<language> Beginner's All-purpose Symbolic Instruction Code. A simple
language originally designed for ease of programming by students and beginners.
Many dialects exist, and BASIC is popular on microcomputers with sound and
graphics support. Most micro versions are interactive and interpreted.
BASIC has become the leading cause of brain-damage in proto-hackers. This is
another case (like Pascal) of the cascading lossage that happens when a language
deliberately designed as an educational toy gets taken too seriously. A novice
can write short BASIC programs (on the order of 10-20 lines) very easily;
writing anything longer is painful and encourages bad habits that will make it
harder to use more powerful languages. This wouldn't be so bad if historical
accidents hadn't made BASIC so common on low-end micros. As it is, it ruins
thousands of potential wizards a year.
Originally, all references to code, both GOTO and GOSUB (subroutine call)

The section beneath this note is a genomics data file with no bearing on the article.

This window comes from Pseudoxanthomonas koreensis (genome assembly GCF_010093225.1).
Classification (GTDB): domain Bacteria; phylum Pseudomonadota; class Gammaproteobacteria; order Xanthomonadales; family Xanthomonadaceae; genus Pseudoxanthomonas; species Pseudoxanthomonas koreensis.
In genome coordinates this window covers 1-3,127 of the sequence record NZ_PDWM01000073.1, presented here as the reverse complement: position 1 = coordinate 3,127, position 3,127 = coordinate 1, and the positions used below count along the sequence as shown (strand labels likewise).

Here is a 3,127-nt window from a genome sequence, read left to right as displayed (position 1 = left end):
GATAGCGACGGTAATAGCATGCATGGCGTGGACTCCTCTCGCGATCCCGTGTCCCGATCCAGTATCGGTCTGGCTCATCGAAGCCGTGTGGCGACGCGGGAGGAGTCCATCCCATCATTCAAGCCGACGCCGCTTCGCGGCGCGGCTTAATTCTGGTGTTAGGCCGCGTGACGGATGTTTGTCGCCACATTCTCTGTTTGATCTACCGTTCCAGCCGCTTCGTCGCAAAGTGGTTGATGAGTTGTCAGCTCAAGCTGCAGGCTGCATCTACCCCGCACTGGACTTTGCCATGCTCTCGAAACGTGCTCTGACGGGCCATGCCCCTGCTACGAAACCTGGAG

referred to the destination by its line number. This allowed for very simple
editing in the days before text editors were considered essential. Just typing
the line number deleted the line and to edit a line you just typed the new line
with the same number. Programs were typically numbered in steps of ten to allow
for insertions. Later versions, such as BASIC V, allow GOTO-less structured
programming with named procedures and functions, IF-THEN-ELSE-ENDIF constructs
and WHILE loops etc.
Early BASICs had no graphic operations except with graphic characters. In the
1970s BASIC interpreters became standard features in mainframes and
minicomputers. Some versions included matrix operations as language primitives.
A public domain interpreter for a mixture of DEC's MU-Basic and Microsoft Basic
is here. A yacc parser and interpreter were in the comp.sources.unix
archives volume 2.
See also ANSI Minimal BASIC, bournebasic, bwBASIC, ubasic, Visual Basic.
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